Tuesday, April 6, 2021

How soon is now? ** – effective trust disclaimers

The decision in JW Broomhead (Vic) Pty Ltd (in liq) v JW Broomhead Pty Ltd & Anor (1985) 3 ACLC 355, is arguably most well known for the lesson that in relation to unit trusts, beneficiaries (or unit holders) can be personally liable for the debts of the trust. 

In particular the case confirms the general principle that unless specifically excluded by the trust deed, the trustee of a unit trust will have a right of indemnity for the liabilities of the trust against both the trust assets and the unitholders. 

One of our earlier posts explores this aspect of the decision. 

The decision however is also important due to its comments in relation to arguably one of the most critical aspects of disclaimers (following on from recent posts), namely whether they are made ‘within time’. 

Relevantly the case confirms that the test to apply is ‘whether in the circumstances (a beneficiary) has accepted by words or other conduct or has remained silent for so long that the proper inference is that (they have) determined to accept the interest’. 

The other ways in which the court explained this concept included the following statements: 
  1. Acceptance may be presumed unless the donee disclaims the gift.
  2. Knowing of the gift, the donee, unless he disclaims it, is ordinarily treated as tacitly accepting it.
  3. During the period that the donee remains entitled to disclaim, the gift is treated as vested in the donee subject to repudiation.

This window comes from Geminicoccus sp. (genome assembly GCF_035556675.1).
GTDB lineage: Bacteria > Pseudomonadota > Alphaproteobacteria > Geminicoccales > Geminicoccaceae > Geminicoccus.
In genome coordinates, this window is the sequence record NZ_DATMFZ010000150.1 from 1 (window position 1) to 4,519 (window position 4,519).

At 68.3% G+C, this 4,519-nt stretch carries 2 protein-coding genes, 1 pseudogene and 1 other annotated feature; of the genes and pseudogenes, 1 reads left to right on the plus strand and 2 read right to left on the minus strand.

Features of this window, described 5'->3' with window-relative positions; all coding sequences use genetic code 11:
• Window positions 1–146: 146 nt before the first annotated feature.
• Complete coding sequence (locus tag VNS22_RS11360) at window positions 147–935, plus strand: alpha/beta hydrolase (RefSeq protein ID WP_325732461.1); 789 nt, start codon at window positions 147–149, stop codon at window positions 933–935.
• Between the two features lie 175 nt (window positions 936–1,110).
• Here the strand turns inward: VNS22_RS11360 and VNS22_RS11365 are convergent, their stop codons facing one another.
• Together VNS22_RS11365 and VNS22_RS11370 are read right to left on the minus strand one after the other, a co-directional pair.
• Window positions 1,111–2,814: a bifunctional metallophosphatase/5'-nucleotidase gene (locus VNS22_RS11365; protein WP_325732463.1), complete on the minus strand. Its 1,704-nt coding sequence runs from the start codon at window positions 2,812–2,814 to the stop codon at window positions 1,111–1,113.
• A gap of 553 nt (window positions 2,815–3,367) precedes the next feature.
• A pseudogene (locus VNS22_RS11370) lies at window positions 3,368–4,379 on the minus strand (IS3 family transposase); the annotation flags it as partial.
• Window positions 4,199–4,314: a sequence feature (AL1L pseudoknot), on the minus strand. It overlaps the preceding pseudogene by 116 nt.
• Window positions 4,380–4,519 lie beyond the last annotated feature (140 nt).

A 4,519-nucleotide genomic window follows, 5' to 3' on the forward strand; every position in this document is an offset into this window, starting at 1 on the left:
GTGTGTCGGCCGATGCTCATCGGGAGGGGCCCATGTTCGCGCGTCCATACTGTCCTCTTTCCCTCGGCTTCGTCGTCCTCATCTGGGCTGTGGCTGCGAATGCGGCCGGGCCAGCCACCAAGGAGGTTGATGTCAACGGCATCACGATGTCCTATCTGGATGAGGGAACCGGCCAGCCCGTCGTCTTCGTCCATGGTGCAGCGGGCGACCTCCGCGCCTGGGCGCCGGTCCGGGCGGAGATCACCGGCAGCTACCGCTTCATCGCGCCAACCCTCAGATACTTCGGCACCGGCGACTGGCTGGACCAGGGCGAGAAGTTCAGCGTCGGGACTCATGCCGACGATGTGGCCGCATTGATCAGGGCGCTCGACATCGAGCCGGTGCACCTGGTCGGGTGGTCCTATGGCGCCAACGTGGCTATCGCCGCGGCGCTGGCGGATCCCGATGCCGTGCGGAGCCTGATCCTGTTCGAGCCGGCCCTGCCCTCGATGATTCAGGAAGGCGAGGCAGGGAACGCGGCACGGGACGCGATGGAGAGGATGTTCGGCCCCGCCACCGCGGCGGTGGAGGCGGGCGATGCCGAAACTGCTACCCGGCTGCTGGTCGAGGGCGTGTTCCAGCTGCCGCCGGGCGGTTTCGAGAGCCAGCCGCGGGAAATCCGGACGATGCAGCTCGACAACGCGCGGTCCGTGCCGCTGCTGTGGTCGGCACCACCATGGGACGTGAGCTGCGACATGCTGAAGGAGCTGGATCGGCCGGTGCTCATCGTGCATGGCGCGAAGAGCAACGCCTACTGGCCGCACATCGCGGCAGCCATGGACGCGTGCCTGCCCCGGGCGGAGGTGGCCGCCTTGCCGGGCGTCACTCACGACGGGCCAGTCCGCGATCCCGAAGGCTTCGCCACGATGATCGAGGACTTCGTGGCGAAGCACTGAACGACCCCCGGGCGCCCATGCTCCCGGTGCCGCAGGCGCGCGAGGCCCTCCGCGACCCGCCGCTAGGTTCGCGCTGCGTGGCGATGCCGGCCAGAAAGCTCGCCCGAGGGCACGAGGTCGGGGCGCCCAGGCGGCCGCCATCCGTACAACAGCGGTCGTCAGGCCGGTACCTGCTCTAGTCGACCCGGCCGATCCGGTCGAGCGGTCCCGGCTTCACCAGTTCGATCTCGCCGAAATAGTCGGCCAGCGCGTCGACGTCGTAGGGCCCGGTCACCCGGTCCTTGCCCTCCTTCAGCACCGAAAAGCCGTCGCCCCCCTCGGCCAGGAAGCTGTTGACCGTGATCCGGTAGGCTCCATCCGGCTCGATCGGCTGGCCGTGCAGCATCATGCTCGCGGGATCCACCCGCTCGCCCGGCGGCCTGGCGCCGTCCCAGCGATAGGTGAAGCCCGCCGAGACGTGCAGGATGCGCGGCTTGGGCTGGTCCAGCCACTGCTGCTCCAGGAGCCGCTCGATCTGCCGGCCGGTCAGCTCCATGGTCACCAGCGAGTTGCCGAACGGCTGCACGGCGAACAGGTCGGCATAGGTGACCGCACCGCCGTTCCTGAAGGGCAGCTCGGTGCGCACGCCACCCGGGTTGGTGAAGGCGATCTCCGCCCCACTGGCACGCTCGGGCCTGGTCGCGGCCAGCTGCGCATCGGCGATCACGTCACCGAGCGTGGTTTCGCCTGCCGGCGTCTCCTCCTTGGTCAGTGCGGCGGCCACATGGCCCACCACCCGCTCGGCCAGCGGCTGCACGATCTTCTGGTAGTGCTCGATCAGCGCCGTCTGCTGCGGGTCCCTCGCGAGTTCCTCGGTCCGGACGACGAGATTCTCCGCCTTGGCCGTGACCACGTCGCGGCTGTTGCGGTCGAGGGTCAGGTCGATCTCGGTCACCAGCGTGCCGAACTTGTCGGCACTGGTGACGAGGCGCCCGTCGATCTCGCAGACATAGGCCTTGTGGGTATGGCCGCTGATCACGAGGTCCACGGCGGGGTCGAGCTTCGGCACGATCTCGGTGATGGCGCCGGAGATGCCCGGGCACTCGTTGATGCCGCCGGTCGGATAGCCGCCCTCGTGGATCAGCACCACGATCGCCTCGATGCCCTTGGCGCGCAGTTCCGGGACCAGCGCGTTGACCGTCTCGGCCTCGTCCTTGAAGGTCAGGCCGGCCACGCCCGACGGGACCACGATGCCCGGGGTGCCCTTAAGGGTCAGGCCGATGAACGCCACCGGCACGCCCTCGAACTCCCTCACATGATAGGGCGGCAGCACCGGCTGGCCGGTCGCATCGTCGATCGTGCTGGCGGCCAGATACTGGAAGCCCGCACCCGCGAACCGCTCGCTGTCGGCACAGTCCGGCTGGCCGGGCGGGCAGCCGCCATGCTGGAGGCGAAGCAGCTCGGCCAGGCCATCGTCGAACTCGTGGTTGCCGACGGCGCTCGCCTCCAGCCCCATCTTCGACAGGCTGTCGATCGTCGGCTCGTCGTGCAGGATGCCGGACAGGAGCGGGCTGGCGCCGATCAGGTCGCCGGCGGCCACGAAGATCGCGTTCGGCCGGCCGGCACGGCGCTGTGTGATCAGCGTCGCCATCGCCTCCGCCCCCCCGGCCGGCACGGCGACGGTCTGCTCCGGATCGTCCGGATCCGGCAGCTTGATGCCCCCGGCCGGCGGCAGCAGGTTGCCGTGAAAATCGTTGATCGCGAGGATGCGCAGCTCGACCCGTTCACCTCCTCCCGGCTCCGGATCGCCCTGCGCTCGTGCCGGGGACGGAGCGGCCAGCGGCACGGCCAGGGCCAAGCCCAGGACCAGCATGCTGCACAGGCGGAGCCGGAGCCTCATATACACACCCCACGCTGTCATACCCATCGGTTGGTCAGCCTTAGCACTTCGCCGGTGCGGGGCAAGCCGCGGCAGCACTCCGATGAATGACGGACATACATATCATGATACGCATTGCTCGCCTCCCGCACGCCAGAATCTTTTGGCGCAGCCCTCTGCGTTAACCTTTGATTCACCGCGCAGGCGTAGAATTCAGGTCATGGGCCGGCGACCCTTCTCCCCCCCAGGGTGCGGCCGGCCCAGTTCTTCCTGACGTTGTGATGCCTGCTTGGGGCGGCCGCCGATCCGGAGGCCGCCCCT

4. What is a reasonable time for (a disclaimer) depends on the nature of the property with respect to which it is given and all the circumstances.
  5. By remaining silent beyond the time when he would be expected to decline the gift if not accepting it, the donee has tacitly accepted.
  6. While there is no limit to the acts which may constitute a disclaimer, an effective disclaimer must be intentional and show unequivocally that the beneficiary rejects the beneficial interest.
  7. A disclaimer is to be established by the party alleging it.
  8. The consequence of (a) disclaimer … is that in law (the donee) is treated as retrospectively disentitled to the interest declared for (their) benefit in the trust deed (and thus) … freed from all burdens which would have gone with acceptance of the interest.
  9. (The donee’s interest is) described as a right "defeasible by the beneficiary's own act of disclaimer”.
While ultimately the test is obviously subjective, it also is clearly based on other disclaimer cases that unless a properly crafted disclaimer is signed within weeks of a beneficiary being made aware of their entitlement it will likely be held to have been made out of time. 

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** for the trainspotters, ‘How soon is now?’ is a song by The Smiths. View a more recent version by Morrissey hear (sic):